Chris Lewandowski was so convinced Northern Illinois University would rule against him in his dorm dispute that he had already mentally conceded the financial loss.
"The first appeal was so frightening that we didn't have much hope," said his mother, Rita Lewandowski.
Turns out, there was nothing to fear.
In a letter that arrived at the Lewandowskis' Naperville home Thursday afternoon, an NIU representative said the school's Housing Appeal Board has ruled in the college student's favor, meaning he will not have to pay $7,490 for a dorm room he has no intention of using next school year.
"We're just ecstatic," Rita Lewandowski said.
The Problem Solver wrote about Chris Lewandowski's situation in the May 21 column, detailing how the soon-to-be sophomore received conflicting information about his contractual obligations.
Before he signed up online for 2013-14 student housing in December, the younger Lewandowski called the university's housing department and asked if he could cancel the contract in the event he found a more suitable apartment off campus, he said.
A representative at the DeKalb school told him there would be no penalty if he canceled his housing contract request before May 1, he said he was told.
He asked the same question again in April and a housing employee emailed him with a similar response — he would not have to pay for student housing if he canceled by May 1.
After Lewandowski submitted papers to cancel his contract in mid-April, the university sent him a letter saying he could not cancel. He had to pay the entire $7,490 whether he lived in student housing or not.
In mid-May, a university spokesman forwarded the Problem Solver screen shots from NIU's student housing website, which states students have three days to cancel their housing requests or they will be liable for the entire contract.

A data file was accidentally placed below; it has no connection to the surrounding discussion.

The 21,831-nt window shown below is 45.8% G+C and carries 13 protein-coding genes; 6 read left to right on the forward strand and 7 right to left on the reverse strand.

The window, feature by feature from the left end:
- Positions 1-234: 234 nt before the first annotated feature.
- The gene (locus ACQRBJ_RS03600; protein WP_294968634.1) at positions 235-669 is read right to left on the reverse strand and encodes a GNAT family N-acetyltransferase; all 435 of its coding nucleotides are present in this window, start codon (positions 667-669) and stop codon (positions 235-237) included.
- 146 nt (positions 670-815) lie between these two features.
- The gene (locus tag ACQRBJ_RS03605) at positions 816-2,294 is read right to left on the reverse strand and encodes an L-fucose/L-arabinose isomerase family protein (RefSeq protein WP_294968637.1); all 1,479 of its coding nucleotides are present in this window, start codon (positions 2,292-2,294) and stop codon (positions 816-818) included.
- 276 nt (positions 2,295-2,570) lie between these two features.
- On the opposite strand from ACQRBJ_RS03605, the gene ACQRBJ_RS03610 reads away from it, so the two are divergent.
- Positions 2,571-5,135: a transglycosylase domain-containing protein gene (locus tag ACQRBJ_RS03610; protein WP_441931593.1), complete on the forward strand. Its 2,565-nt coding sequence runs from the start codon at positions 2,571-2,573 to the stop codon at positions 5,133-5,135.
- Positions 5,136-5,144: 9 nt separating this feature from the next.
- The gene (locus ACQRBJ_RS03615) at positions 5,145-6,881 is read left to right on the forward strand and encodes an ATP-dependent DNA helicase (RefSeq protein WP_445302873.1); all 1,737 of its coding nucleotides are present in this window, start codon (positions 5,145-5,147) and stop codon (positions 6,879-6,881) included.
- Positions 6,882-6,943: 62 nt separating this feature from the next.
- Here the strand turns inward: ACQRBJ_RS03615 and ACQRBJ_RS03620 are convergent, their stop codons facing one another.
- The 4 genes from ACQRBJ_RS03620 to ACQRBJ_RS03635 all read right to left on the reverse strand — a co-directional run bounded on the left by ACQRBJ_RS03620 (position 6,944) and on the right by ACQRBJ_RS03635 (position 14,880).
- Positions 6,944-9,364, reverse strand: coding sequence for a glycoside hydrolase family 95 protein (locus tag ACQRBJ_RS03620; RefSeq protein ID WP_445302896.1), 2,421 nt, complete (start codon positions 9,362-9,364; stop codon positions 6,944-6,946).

The university rejected Lewandowski's initial appeal, but the Housing Appeal Board, which heard his case May 17, was more forgiving.
"The Board has recommended your appeal be granted," wrote Blanche McHugh, the school's associate director for residential administration. "The Board took into consideration the additional information you submitted with your appeal."
Rita Lewandowski said she and her son were pleasantly surprised by the ruling.
"It's just such a relief," she said. "We were so sure we were going to lose."
NIU spokesman Paul Palian said the school has examined the communication Chris Lewandowski had with housing officials. Those exchanges were also considered by the Housing Appeal Board.
"The system worked," Palian said. "I'm glad it was resolved in a satisfactory manner."
Massaging the system
Stacey Kemerer, who applied for a state-issued massage therapist license in February, finally received it May 16 — exactly one week after she was featured in the What's Your Problem? column.
The Oak Park resident had feared the three-month turnaround time would scare off a potential employer, who offered Kemerer a job in March. Her future boss was holding the position for her until the license arrived.
Kemerer said the May 9 column helped.
"My future employer saw it in the paper and let me know she didn't have any plans to terminate my contract," Kemerer said in an email.
With the license in hand, it's now all systems go.
"I will be having a training session on the computers and will be able to start soon," Kemerer said.